There’s a regular argument in the investment world that can potentially draw strong opinions depending on who you talk to. Should you regularly rebalance your portfolios, or should you let the winners run? The concept of letting the “winners” run is quite simple. When you rebalance a portfolio, you’re essentially selling out of a position that’s overperforming your other investments to buy back into those underperforming holdings. The theory is you never know what asset class will perform well in the future, so you always want to get back to your original investment allocation. Say for instance you’re in a 60/40 portfolio. The equity portion of your account does particularly well in a given year, and now represents about 70% of your portfolio, vs. the original 60%. Based on your initial risk tolerance, in this scenario you’re now overexposed to equities by 10%. This could potentially lead to greater loss if there’s volatility in the equity market. Or it could potentially lead to missing out on greater returns because you’re cutting short your equity exposure to future returns, strictly in the name of rebalancing.
I very much despise blanket recommendations, and think most of financial planning needs to be customized to the individual. So a lot of times the answer to the question is usually “It Depends.” Generally speaking rebalancing is a great strategy, but rebalancing just for the sake of rebalancing is not helpful. What I want to focus on is if you are going to rebalance, what considerations you’re making when doing so.
At its core, the act of rebalancing is selling something that’s overperforming, and buying back into something that hasn’t done as well. Over time, logic would dictate that the best performing sectors of your portfolio will rotate, so the underperforming sectors would switch and overperform down the line. However, one of the fundamental rules of investing is this: Winners Run, Losers Get Cut.
Investing is highly emotional. People become attached to their stocks or investments. Like a proud father watching his son hit a home run, it’s exhilarating to watch something you’re close to have success. However, if that son strikes out his next three at bats, recency bias would indicate that he’s on a downslide. This is where a coach is needed to substitute in a fresh player, if you will.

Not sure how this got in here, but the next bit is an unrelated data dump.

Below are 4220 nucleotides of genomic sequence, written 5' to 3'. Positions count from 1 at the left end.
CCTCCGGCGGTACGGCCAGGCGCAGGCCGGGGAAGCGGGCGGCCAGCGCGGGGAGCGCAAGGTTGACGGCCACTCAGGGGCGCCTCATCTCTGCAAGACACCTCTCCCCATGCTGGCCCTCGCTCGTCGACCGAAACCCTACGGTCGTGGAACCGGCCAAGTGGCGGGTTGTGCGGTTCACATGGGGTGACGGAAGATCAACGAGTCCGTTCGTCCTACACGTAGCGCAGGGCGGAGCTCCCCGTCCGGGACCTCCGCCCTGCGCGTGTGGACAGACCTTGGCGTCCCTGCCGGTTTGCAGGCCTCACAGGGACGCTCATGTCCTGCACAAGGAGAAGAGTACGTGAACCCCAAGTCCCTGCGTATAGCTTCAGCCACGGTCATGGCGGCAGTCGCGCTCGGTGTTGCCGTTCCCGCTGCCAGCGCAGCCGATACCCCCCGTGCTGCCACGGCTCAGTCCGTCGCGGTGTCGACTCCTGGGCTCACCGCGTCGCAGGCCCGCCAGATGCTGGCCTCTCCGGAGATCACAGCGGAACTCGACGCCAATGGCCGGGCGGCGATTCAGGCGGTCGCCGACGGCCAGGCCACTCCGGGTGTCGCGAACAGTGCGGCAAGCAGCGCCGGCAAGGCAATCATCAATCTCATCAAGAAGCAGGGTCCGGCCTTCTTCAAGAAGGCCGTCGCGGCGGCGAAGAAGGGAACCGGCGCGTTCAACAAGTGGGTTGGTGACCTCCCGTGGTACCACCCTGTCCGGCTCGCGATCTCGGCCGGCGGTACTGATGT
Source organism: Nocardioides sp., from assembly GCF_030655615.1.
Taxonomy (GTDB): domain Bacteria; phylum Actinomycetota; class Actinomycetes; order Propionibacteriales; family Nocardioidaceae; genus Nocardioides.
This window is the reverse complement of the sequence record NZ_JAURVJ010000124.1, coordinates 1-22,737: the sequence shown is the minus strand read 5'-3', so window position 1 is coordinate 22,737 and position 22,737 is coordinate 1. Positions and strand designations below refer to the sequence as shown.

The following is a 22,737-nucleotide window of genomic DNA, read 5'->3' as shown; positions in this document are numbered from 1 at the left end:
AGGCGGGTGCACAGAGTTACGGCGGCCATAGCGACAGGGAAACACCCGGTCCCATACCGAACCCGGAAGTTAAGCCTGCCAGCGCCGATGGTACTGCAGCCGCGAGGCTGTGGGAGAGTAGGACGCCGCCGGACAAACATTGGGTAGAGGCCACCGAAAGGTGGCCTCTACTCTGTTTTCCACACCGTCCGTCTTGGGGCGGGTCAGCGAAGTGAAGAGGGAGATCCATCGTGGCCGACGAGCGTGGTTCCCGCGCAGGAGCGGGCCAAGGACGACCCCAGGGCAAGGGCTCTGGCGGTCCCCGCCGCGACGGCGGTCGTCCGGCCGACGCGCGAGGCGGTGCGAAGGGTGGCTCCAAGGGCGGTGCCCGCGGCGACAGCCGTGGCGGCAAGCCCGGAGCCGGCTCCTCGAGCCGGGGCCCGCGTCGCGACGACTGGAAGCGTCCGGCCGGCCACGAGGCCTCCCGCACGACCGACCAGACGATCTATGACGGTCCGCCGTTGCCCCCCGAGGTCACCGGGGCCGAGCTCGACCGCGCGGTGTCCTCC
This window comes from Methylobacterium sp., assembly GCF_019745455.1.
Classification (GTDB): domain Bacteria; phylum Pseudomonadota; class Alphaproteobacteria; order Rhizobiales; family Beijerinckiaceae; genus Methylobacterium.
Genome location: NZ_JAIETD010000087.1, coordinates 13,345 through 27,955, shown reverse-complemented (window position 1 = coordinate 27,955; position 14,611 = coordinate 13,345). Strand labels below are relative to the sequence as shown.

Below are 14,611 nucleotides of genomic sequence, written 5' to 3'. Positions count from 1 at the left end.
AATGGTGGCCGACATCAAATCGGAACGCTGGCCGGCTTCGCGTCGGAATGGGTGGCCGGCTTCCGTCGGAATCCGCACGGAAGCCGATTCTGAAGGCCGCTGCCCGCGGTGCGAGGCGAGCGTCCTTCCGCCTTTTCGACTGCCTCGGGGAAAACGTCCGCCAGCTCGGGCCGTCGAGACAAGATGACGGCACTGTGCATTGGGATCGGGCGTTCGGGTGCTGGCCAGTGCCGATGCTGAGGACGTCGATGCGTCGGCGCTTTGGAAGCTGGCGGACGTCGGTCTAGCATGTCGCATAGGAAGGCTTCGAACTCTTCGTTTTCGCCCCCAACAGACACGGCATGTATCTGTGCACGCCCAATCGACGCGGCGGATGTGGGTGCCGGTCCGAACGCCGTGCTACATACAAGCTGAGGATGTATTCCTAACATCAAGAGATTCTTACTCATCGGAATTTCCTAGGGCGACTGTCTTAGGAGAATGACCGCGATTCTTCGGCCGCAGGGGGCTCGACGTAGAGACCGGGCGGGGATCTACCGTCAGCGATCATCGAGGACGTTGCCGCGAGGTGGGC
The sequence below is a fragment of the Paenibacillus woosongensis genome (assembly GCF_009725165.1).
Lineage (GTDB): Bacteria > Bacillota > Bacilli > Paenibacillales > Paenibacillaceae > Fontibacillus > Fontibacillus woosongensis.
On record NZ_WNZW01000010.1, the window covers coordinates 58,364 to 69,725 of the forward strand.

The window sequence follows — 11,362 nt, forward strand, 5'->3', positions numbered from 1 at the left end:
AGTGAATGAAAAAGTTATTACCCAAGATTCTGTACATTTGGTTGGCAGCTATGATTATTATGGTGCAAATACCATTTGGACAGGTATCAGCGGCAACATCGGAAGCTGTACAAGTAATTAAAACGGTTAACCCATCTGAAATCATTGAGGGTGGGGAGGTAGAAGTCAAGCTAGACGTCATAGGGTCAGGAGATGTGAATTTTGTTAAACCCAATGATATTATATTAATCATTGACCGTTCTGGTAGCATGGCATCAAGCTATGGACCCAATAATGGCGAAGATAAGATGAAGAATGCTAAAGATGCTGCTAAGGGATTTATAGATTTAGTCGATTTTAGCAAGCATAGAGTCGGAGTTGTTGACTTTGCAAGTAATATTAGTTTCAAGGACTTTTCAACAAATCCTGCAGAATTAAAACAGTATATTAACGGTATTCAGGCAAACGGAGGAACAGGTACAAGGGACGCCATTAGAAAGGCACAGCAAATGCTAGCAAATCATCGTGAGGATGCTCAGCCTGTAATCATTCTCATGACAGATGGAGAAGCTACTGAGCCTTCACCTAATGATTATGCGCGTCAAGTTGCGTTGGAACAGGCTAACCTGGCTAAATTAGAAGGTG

Rebalancing is a common and essential strategy, but only if you’re truly evaluating what you’re rebalancing back into. Are your “winners” really overperforming, or are they overperforming relative to the rest of the portfolio? If the answer is the latter, then at that point you’re throwing good money after bad. This is where a financial advisor, or coach, can be instrumental in removing some of the emotion that comes with investing, and making sure that current investment strategies are always staying in line with not only the overall goals of a portfolio, but providing the best opportunity for winners to run as well.
The information given herein is taken from sources that IFP Advisors, LLC, dba Independent Financial Partners (IFP), IFP Securities LLC, dba Independent Financial Partners (IFP), and it advisors believe to be reliable, but it is not guaranteed by us as to accuracy or completeness. This is for informational purposes only and in no event should be construed as an offer to sell or solicitation of an offer to buy any securities or products. Please consult your tax and/or legal advisor before implementing any tax and/or legal related strategies mentioned in this publication as IFP does not provide tax and/or legal advice. Opinions expressed are subject to change without notice and do not take into account the particular investment objectives, financial situation, or needs of individual investors. Securities offered through IFP Securities, LLC, dba Independent Financial Partners (IFP), member FINRA/SIPC. Investment advice offered through IFP Advisors, LLC, dba Independent Financial Partners (IFP), a Registered Investment Adviser. IFP and Family Wealth Planning Partners are not affiliated.